Doing the voices

December 12th, 2014

“Do the voices, Daddy.” It’s a common request that kids make of their parents when it is bedtime, and the parent has been dragging through the bedtime ritual, longing for sweet, sweet sleep. The parent starts reading a bedtime story in a listless monotone, and the child corrects the parent: “Do the voices.” If she were an acting coach or a movie director, she might say, “Put your heart into it!”

Christians often debate what the Bible means or how to interpret particular passages, but one thing we don’t often talk about explicitly is how we do the voices. The voice we use to read the Bible makes a big difference in how we hear it, whether we read it publicly in church or at home during devotional reading. It’s one reason I enjoy watching religious movies, because how different directors choose to shoot the same scene tells you a lot about their theology. Is Jesus speaking in a serene “spiritual” voice? Or is he speaking with an edge, or even snarky sarcasm? How are characters cast — their ethnicity, size and age? Do they have loud or soft voices, reedy voices or gravelly voices? Does God boom from heaven like James Earl Jones? You can tell a lot about somebody’s implicit theology by the voices they choose to represent different characters.

I also note what kind of characters speak with what kind of accents in Bible movies. For some reason, Roman and Egyptian leaders often speak with English accents and soldiers speak with Scottish ones. But nobody speaks with a Boston accent or a southern drawl! We are so used to these conventions that we don’t question them, or consider what they tell us about class or ethnicity, or who we consider exotic and “other.”

I often suggest that people read the Bible out loud, even during devotional study. Sometimes reading out loud is the only way you can follow the convoluted phrasing of Paul’s longer sentences, or hear the choppiness of Mark’s writing, or hear the parallelism or wit of Psalms and Proverbs.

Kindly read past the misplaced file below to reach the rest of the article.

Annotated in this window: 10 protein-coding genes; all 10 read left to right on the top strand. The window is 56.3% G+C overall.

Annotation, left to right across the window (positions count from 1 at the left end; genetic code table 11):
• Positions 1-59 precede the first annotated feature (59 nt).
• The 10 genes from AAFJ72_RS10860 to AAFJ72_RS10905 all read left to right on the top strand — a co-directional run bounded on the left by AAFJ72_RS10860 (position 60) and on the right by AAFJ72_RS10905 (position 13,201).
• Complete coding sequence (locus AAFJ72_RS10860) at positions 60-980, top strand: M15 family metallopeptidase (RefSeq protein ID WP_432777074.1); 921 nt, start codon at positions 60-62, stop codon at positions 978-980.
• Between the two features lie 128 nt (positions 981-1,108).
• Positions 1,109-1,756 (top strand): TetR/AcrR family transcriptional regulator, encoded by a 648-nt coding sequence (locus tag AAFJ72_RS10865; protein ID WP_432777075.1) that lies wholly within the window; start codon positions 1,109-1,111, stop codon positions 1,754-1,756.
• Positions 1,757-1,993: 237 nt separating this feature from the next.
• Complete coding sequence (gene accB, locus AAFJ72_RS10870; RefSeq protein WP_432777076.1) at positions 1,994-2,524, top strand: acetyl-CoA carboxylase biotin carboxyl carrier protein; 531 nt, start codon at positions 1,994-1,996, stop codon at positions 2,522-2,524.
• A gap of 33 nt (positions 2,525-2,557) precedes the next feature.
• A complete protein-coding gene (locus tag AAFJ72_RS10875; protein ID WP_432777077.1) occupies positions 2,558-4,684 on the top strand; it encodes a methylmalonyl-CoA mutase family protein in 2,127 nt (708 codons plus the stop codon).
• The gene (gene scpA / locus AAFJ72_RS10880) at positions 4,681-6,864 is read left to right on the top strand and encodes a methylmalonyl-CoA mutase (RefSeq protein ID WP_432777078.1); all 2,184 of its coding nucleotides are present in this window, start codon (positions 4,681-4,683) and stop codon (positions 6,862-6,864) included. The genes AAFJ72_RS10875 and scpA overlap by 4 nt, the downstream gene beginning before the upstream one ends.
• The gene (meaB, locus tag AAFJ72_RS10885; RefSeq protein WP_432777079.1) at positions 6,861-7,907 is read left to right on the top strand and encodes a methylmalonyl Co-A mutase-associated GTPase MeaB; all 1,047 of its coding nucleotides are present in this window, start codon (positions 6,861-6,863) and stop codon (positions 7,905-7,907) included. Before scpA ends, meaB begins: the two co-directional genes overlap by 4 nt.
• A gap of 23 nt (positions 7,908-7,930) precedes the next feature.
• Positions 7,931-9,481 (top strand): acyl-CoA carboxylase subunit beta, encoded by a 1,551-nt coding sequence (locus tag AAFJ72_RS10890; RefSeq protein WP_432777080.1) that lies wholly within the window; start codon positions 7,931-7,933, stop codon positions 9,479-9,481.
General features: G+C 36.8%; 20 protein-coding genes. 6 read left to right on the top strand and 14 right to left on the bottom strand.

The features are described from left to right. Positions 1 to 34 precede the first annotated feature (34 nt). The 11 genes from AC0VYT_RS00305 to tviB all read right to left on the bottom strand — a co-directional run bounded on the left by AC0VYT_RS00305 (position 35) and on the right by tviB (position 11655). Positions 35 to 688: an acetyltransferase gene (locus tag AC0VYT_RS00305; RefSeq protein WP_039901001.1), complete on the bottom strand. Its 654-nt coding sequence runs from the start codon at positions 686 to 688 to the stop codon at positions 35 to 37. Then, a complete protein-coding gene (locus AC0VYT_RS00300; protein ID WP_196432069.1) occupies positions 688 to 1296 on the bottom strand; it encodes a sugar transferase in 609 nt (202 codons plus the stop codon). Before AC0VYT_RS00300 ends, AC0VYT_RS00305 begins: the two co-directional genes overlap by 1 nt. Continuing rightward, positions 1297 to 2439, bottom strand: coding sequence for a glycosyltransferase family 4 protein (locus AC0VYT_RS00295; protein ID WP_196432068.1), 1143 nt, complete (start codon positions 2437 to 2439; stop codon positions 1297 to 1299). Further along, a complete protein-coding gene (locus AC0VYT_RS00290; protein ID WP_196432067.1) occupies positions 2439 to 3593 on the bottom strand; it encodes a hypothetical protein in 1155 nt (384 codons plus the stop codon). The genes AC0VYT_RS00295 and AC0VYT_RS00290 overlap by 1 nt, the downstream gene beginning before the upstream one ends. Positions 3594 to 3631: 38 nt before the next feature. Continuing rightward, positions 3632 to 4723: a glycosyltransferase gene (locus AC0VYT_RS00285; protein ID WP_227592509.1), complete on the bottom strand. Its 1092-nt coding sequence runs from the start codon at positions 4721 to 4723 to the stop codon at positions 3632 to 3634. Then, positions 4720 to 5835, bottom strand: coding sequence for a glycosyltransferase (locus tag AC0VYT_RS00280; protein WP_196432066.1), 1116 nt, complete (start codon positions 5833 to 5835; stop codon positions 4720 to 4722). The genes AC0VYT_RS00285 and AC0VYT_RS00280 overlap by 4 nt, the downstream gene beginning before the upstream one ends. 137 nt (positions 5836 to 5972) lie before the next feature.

I also suggest that people try out different voices. Imagine that you are a director of a movie, casting different actors to play different roles. What if Jesus looks and speaks more like Chris Rock or Danny DeVito, instead of Jim Caviezel (“The Passion of the Christ,” 2004) or Jeffrey Hunter (“King of Kings,” 1961)? How does that change how you hear the gospel? Who would you cast as Jesus, as Pilate, as Mary or as Peter? Why? When you ask these kinds of questions and play this game with friends, you are beginning to dig into your own implicit theology. Why do we feel that God “should” speak with a certain voice?

It’s no secret that we bring a lot of baggage into our reading of Scripture, both from pop culture and church culture, but we can begin to identify these biases when we talk about tone and voice. For example, consider Galatians 3:1-4:

“You foolish Galatians! Who has bewitched you? It was before your eyes that Jesus Christ was publicly exhibited as crucified! The only thing I want to learn from you is this: Did you receive the Spirit by doing works of the law or by believing what you heard? Are you so foolish? Having started with the Spirit, are you now ending with the flesh? Did you experience so much for nothing?” (NRSV)

Paul says he only wants to learn one thing, but then he asks no less than five questions. He’s clearly flustered, but you could choose to read this in any number of voices. Paul could be pleading, or he could be exasperated, or he could be so angry he spits out the words. Maybe he pauses, trying to search for the right words, or maybe he’s so angry he plows forward and the sentences become one long rant.

Unfortunately, when we read Scripture in church, we often put on the “Bible voice,” which reads everything in the same pious monotone. But whenever we read, we are engaged in active interpretation even in the tone we choose. Some folks in one Bible study I lead talk about my “sarcastic, badass Jesus” voice. It’s not a voice that they are used to hearing in the church traditions they come from, but it’s the voice I use to read Matthew 21:25, when Jesus defends his authority against the religious leaders: “Did the baptism of John come from heaven, or was it of human origin?” I imagine Jesus leaning forward, jabbing his finger into the air. When they can’t answer, he leans back, arms folded across his chest. “Then neither will I answer you, Mr. Smarty-pants.”

No, Jesus doesn’t ever say “Mr. Smarty-pants.” But when I do the voices, it’s implied.

Dave Barnhart is the pastor of Saint Junia UMC in Birmingham, Ala. He blogs at

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